There are numerous articles online about the homeowner – painter transaction from the homeowner’s perspective. It is difficult, after reading many of them, not to come away with the impression that painting contractors are shady, untrustworthy characters who take your money and provide poor quality results. There may have been some of that in your father’s time, but today’s painting contractor has learned that success comes to the painter who takes the profession seriously and provides quality work at a fair but competitive price. Knowing that you are a professional with integrity, experience, and craftsmanship, what are your options for getting paid in today’s market?
There are three different levels of projects that require different payment options. The first level is the small homeowner painting job that is based on time and material. These types of jobs are usually paid upon “satisfactory completion” of the job. The options for payment used to be cash or check upon completion of the job. Cash was preferred because there was always the possibility that the check might not clear right away. The greatest innovation for today’s painter is the Square from squareup.com. Just set-up their free Square magstripe reader on your smartphone or tablet and swipe your client’s Visa, MasterCard, Discover Card or American Express. The client receives an invoice in their email and the funds are deposited into your account within two days. There is a 2.75% transaction charge for the service, but that’s a small price to pay for the convenience and other features like chargeback protection and automated record keeping.
There are also apps available on your smartphone or tablet that allow you to accept checks with confidence. Almost every major U.S. bank now has its own banking app. There’s also Zelle, an app from Early Warning Systems LLC. If your client has a bank account in the U.S., funds can be transferred from your client’s account directly into your account with no fees or holding accounts.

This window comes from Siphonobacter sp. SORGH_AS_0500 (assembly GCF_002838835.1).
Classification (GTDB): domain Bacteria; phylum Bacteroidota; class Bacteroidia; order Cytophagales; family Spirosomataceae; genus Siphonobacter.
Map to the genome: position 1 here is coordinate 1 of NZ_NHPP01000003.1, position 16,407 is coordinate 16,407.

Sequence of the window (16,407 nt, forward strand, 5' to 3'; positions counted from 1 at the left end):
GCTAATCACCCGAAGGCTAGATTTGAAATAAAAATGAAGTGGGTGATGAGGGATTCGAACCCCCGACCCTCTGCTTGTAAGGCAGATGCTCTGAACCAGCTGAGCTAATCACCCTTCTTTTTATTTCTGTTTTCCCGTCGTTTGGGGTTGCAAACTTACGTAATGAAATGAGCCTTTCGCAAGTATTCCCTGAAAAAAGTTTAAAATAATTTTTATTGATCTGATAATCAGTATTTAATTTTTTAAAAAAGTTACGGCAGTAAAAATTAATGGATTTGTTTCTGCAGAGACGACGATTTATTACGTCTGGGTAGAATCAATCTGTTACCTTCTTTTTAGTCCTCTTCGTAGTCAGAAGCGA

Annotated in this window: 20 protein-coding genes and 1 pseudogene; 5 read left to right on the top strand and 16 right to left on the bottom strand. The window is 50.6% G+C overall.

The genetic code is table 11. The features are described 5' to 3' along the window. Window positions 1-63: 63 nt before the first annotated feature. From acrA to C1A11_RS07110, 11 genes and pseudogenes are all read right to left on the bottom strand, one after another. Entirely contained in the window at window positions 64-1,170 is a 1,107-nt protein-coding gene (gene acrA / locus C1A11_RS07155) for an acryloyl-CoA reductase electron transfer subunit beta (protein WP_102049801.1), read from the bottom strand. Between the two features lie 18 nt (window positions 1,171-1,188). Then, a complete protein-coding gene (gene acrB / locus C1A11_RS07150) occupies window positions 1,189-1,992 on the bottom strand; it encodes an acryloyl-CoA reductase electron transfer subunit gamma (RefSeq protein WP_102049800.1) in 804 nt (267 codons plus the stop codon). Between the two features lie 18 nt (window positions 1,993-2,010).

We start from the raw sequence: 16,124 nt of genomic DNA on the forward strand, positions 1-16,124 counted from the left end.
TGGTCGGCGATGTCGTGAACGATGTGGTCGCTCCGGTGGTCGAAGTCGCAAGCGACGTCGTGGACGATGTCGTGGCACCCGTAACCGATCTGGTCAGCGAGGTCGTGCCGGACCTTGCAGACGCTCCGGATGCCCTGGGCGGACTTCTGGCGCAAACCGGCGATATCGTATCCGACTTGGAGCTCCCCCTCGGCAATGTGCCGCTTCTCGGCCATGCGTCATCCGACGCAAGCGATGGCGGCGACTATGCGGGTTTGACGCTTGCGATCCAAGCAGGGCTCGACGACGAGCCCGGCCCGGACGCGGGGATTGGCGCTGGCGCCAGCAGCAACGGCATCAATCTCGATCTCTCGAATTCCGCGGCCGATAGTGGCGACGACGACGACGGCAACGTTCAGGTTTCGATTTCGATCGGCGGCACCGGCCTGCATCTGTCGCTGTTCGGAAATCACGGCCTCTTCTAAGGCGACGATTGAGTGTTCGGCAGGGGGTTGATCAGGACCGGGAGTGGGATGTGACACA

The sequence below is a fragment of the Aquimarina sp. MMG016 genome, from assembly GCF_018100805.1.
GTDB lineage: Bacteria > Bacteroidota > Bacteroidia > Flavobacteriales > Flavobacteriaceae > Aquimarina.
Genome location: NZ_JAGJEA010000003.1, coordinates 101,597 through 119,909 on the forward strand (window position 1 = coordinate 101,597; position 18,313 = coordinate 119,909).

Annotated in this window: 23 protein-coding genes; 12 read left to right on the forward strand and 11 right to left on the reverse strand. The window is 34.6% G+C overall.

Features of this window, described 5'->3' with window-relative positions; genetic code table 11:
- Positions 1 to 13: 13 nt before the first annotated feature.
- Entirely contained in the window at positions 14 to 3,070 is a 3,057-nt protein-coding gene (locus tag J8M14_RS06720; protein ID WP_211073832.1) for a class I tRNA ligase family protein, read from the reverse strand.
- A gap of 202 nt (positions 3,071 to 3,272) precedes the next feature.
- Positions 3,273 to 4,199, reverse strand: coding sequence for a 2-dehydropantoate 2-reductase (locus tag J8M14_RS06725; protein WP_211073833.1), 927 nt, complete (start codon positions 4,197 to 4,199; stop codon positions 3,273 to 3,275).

Both solutions also make the payment process easy for the second level of a project, the custom paint job. These projects are the ones which require you to purchase custom color paints or other supplies before beginning the project. Again, today’s consumer usually understands that these types of custom jobs require an initial payment to cover the cost of materials with the balance due either upon completion or as a series of payments based upon a percentage of the work completed.
As a professional painting contractor, you can help yourself by clearly educating your client on such quality determinants as the importance of surface preparation, how higher quality pigments and more solids make a more expensive paint a better value, or the effect of different types of lighting on color temperature. Conveying the quality and long-term value of your custom painting job can often turn the client into an ally and mitigate payment issues. You should also spend the necessary time to communicate the project requirements and establish expectations.
On larger projects, your best bet is still having a detailed draw payment schedule tied to a percentage of performance. As in all painting projects, make sure your agreement clearly defines terms like “satisfactory completion” and when final touchups are done. Make sure your client signs off acceptance at every phase of the project and that you have a written change order for every change that is either requested or required. Keep clear and complete records, don’t promise what you cannot deliver, and stand behind the quality of your work.
If you are a subcontractor, make sure you avoid “pay when paid” clauses and include a clause that allows you to stop work if a scheduled payment isn’t met. Keep your draw schedule in as small an increment as you can to reduce your liabilities should something happen with the General contractor.
Remember, people are going to treat you how they perceive you. Make sure they see you as the best that they can get for the job. They’ll gladly pay for that.